On 23 December, the Ghent Court of Appeal reached a verdict in the trial against the 11 activists who, in 2011, participated in the “big potato exchange” of Wetteren. The activists were acquitted of the charge of belonging to a criminal gang. The court ordered them to pay compensation to the ILVO and the Hogeschool Gent, which they have now done. Although the Flemish Institute for Biotechnology (VIB) and Ghent University had also hoped for compensation, the court did not order it to be paid, which is a positive note for the FLM. A farmer from their network explains: “The VIB has not directed its research to the benefit of farmers, consumers, the local economy or the environment. The ILVO is generally better suited to conduct this type of research”.
Given the fact that the development of GMOs in the past 15 years has neither benefited farmers nor the environment, the FLM calls upon the ILVO to support, with the compensation received, solidarity-based sustainable agroecological agricultural projects, , which could for example benefit young farmers in their set-up process. The project could focus on soil fertility, functional agricultural biodiversity or improving organic plants at farm level.
As for the acquittal on charges of criminal conspiracy, this is a resounding victory for organizations, lawyers and activists who opposed the original conviction. The Ghent Court has confirmed that the actions of civil disobedience, even if they involve damage to property, cannot be criminalized. It is a legal precedent importance for all social movements, organizations and unions.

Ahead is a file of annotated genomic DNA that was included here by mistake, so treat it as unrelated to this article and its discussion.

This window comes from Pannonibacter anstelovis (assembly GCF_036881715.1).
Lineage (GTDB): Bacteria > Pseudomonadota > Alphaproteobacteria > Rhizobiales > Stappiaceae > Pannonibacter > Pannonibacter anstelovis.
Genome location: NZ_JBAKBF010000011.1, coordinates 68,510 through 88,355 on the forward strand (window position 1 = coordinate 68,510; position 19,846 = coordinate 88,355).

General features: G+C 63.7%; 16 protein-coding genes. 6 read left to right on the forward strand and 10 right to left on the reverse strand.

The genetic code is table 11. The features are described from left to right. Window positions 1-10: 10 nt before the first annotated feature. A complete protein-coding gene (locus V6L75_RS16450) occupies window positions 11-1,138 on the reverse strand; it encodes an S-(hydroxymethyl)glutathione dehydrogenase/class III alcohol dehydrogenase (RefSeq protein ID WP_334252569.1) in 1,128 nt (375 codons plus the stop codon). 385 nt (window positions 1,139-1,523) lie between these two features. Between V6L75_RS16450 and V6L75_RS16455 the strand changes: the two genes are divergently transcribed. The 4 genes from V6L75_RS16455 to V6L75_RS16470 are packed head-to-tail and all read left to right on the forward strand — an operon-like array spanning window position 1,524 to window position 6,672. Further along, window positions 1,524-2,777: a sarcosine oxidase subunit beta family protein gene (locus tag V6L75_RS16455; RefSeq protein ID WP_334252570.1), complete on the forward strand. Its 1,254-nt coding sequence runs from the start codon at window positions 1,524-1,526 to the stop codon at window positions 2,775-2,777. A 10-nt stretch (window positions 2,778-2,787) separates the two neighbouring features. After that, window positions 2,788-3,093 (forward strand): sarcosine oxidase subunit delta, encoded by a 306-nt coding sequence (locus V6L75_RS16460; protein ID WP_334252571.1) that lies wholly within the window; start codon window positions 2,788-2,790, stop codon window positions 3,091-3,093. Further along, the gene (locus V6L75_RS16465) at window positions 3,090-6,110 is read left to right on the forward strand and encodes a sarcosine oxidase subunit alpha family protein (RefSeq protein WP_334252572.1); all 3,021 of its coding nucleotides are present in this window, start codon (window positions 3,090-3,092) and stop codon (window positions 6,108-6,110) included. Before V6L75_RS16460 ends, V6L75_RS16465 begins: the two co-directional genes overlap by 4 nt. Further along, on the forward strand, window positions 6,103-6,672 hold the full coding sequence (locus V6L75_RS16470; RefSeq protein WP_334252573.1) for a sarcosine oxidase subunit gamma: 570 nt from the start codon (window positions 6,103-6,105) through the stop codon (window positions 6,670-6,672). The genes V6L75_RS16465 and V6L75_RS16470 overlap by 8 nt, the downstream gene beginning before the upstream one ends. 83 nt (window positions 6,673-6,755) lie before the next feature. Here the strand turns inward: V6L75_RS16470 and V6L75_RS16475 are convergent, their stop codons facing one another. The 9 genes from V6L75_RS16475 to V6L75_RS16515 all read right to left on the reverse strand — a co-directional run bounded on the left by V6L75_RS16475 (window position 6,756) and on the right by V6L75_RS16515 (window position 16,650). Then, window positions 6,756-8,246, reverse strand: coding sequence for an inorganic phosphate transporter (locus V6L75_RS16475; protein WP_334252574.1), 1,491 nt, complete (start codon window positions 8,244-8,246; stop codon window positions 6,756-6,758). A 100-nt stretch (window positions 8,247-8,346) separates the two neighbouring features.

“Are there still criminals in the room?” asked the friends of the FLM after the acquittal in an open letter to Kris Peeters, Prime Minister of the Flemish Region and Minister of Agriculture at the time of the action, who had called for a conviction for being a member of a criminal gang. “You should understand: your representative democracy has expired. Citizen participation is not real. The potato swap is a warning! Because with or without you, Mr Peeters, it is time for political innovation” they concluded.
The Flemish government still allows non-democratic experimental GM fields. So this spring, a new experimental field will be initiated, planted this time with genetically modified maize. Such field trials will also be put to the test: the enthusiasm of the 400 participants in the action, the 100 voluntary defendants, the many participants in the days of trial and those who supported the movement in several ways over the past three years is too big for it to be otherwise.
The FLM will continue to support societal initiatives in favor of sustainable agriculture. Whether this is done through direct actions of civil disobedience or practical examples, if the projects promote public debate and increase knowledge, they can count on our active support. We are already preparing for the next action.
Link to the open letter in FR here.
See the orginal article on the FLM website here.